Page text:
At Rübezahl, Claus Cersovsky, managing director and ceo, welcomed the group warmly. After brief introductions, we were treated to a “Schwaben” lunch, which included such specialties as Maultaschen, a Schwaben ravioli. Thank you Claus for introducing me to a new local favorite.
After a wonderful lunch, Cersovsky then provided us with an in-depth overview. Known for its seasonal moulded products, the company acquired the Guborchocolate brand two years ago and posted 150 million euros in sales in fiscal 2011.
Cersovsky attributes the company’s ongoing growth to acquisitions and continued new product development.
At this year’s ISM, the company officially will roll out its breakthrough product, a gummi and chocolate bar that’s been in test markets for the past two years. Working jointly with Herbert Mederer, head of Mederer Group, which produces the famousTrolli brand gummies and jellies, the company was able to resolve tricky production issues with proprietary technology.
Initial reaction to the bar has been overwhelming and Cersovsky believes the new product promises to be an instant hit.
As expected, a tour of the facility was another example of high-end technology at work, with two Schubert pick n’ place robotic units deftly and quickly packing the company’s puffed rice chocolates, Sun Rice, into cartons at incredible speeds.
A supersized Bindler moulding machine handled chocolate bunnie production for the coming Easter season as a line of Rausch foil wrap machines pumped out the products for final hand packing in cartons.
The company continues to push the envelope to stay competitive in an already very competitive domestic and export markets. For example, Rübezhal will launch a line of Gubor products featuring Black Forest ingredients, such as fruits and milk.
It also has committed to having only UTZ-certified chocolate by 2013.
Cersovsky, together with his brother, Oliver, who oversees operations, aren’t sitting back waiting for the world to enjoy their products. They’re actively engaging retailers and consumers through a variety of means to keep both loyal to the brands.
A personal shout out to Yuliana Baranowa, our tour guide with DEULA-Nienburg Educational Centre, for exposing the group to such wonderful confectioners. Now readers can do the same. Just leave your suitcases at home.
Although Andreas Coppenrath is a master baker – an appropriate role for a sixth-generation head of a family baking business founded in 1825 – he spends little time actually baking.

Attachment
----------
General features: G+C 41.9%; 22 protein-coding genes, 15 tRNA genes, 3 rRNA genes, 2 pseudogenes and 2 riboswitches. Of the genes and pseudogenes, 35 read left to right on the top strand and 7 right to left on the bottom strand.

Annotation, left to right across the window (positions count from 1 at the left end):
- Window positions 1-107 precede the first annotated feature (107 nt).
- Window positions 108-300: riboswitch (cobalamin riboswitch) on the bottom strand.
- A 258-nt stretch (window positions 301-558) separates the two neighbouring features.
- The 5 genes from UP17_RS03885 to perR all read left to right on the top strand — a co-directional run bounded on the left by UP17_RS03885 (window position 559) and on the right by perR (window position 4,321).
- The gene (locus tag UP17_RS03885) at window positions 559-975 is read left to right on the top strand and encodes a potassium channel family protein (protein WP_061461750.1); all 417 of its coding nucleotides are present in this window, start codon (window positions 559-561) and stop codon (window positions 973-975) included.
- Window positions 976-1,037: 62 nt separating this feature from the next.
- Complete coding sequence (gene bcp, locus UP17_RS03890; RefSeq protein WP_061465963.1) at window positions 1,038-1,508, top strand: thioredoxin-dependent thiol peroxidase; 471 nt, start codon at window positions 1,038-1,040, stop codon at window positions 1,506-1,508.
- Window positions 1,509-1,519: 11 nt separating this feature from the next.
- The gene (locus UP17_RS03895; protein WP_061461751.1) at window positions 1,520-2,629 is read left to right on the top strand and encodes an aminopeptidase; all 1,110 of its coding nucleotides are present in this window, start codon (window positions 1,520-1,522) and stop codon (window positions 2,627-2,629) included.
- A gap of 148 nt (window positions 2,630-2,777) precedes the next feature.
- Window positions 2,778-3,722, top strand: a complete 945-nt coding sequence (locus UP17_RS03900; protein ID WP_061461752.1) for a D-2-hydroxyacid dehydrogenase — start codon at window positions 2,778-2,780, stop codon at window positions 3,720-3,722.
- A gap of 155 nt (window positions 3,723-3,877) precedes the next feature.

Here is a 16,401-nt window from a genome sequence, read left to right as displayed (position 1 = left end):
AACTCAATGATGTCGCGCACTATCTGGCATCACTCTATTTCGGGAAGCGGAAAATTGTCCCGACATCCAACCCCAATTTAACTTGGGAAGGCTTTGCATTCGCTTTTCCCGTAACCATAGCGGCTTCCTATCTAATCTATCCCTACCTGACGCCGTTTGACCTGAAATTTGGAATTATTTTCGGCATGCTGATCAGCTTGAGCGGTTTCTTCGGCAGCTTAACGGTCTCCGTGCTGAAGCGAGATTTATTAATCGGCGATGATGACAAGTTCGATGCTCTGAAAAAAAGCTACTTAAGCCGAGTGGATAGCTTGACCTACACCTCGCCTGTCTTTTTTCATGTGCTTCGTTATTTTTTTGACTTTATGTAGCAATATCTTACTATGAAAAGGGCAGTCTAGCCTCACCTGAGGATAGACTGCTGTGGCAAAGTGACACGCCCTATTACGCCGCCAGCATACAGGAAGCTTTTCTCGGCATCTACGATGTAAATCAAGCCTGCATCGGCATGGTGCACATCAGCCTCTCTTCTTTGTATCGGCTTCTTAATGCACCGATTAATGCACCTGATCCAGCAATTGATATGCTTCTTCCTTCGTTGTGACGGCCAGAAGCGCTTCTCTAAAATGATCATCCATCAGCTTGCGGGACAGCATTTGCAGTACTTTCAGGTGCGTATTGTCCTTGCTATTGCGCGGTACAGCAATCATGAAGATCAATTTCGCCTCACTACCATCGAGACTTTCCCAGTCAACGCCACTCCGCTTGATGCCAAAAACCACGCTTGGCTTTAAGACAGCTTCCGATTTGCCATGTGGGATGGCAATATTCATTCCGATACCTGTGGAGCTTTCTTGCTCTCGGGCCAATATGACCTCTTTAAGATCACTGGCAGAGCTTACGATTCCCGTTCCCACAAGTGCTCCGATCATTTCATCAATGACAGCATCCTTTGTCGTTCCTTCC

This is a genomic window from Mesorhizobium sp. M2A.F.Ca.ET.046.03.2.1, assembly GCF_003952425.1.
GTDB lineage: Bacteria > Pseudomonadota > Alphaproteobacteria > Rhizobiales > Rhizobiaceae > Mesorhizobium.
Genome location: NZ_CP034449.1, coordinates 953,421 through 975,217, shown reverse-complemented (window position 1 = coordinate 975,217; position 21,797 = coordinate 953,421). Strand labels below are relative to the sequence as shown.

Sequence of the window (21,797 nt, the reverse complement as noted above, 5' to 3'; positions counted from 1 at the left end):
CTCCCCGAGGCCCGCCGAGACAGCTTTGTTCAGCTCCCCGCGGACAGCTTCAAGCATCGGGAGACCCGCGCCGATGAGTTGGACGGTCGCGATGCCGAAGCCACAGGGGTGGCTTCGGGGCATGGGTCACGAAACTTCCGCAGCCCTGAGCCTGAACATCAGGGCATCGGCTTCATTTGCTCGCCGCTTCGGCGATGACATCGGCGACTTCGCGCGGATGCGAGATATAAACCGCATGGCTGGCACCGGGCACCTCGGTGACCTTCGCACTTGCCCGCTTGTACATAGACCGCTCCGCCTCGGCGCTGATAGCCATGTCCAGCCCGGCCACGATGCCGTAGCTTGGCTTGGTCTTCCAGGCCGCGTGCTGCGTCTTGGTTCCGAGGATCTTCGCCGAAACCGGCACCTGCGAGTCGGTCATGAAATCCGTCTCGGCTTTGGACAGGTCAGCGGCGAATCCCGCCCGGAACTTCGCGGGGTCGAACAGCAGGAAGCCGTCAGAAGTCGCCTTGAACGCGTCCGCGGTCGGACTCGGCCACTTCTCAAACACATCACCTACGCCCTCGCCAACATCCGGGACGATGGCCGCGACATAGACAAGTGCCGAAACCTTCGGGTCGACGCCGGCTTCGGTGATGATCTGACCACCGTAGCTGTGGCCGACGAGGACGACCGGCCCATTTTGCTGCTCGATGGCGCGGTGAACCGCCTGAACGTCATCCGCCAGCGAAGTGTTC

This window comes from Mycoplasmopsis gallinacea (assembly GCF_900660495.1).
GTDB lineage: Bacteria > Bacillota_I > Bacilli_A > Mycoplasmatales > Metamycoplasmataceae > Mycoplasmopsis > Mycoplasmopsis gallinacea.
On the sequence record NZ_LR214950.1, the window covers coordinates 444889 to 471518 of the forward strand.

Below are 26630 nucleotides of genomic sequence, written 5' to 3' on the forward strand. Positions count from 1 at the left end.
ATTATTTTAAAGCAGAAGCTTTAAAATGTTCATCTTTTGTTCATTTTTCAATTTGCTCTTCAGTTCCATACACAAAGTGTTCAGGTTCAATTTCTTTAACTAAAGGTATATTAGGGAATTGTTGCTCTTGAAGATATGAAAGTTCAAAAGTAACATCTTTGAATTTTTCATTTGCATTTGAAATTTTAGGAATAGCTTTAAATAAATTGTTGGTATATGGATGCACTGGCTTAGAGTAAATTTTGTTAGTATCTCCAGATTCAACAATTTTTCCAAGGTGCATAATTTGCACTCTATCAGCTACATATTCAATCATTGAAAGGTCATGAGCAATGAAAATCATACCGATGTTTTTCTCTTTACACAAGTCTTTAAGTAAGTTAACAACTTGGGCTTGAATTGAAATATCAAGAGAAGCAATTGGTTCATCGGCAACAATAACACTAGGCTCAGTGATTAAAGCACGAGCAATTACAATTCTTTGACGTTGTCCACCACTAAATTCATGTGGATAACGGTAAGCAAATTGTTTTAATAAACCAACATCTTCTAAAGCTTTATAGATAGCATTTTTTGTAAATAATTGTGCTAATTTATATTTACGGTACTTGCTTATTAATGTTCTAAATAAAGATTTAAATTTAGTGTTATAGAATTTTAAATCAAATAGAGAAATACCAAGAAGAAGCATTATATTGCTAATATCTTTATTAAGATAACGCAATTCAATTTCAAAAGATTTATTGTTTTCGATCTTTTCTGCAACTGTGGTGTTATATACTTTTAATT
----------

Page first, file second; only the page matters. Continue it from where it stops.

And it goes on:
Instead, the entrepreneur spends his time on a broad range of issues and projects geared toward growing and preserving the business. As a midsized specialty baking company focused on traditional cookies, customized products and wholesale ingredients, Coppenrath Feingeback GmbH recognizes it must “honor the old, embrace the new” to compete effectively in a competitive domestic and international marketplace.
The company, which has annual revenues that top €30 million, garners half its sales from seasonal products, such as Spekulatius (German Christmas spice cookies) cookies in a range of varieties, and the remainder from Classic, “Young” Style, Finest Taste, Natural Taste and Healthy Range products.
One of the keys to Coppenrath Feingeback’s success has been its ability to maintain its heritage of high quality while taking advantage of existing technologies and still remaining flexible in production, logistics and distribution.
A walk through the company’s 17,000-sq.-meter production facility in Geeste, Germany, underscores the commitment to quality, efficiency and flexibility. For example, the company produces its own margarine as a way of controlling quality.
It has eight production lines capable of handling 150 recipes. Line 1, which is used for longer runs, can handle 18 different types of cookies. Changeovers on the line typically take only 15 minutes.
Many of the company’s packaging machines are on wheels, points out Coppenrath, which enable employees to easily switch out pack styles as necessary. Given that the company exports to more than 50 different countries globally, minimizing downtime during changeovers, be they production or packaging related, takes on even greater importance.
Being innovative and quick to market is also a key component to staying competitive, asserts Coppenrath.
Recently the company introduced an innovative “re-sealable” lid that sets its products apart from competitors.
“In Germany, consumers are very conscious about sustainability, about supporting ‘green’ products,” Coppenrath says. Although it took a while for consumers to pick up on the packages, which feature a foil-wrapped pack that includes a resealable label, it’s paid off.
So has the introduction of whole grain, all natural, gluten-free and diet or sugar-free products.
The company also has a progressive approach toward its 100 permanent workers, using a bonus/production incentive program based on daily output. It is, as Coppenrath points out, part of his father’s advice to him upon taking over the company in 1997.
“’There’s one rule in running this company, make sure the people working here are happy’ he told me.”
To that end, Coppenrath remains committed to keeping the family business a name that both employees and consumers associate with the pleasure.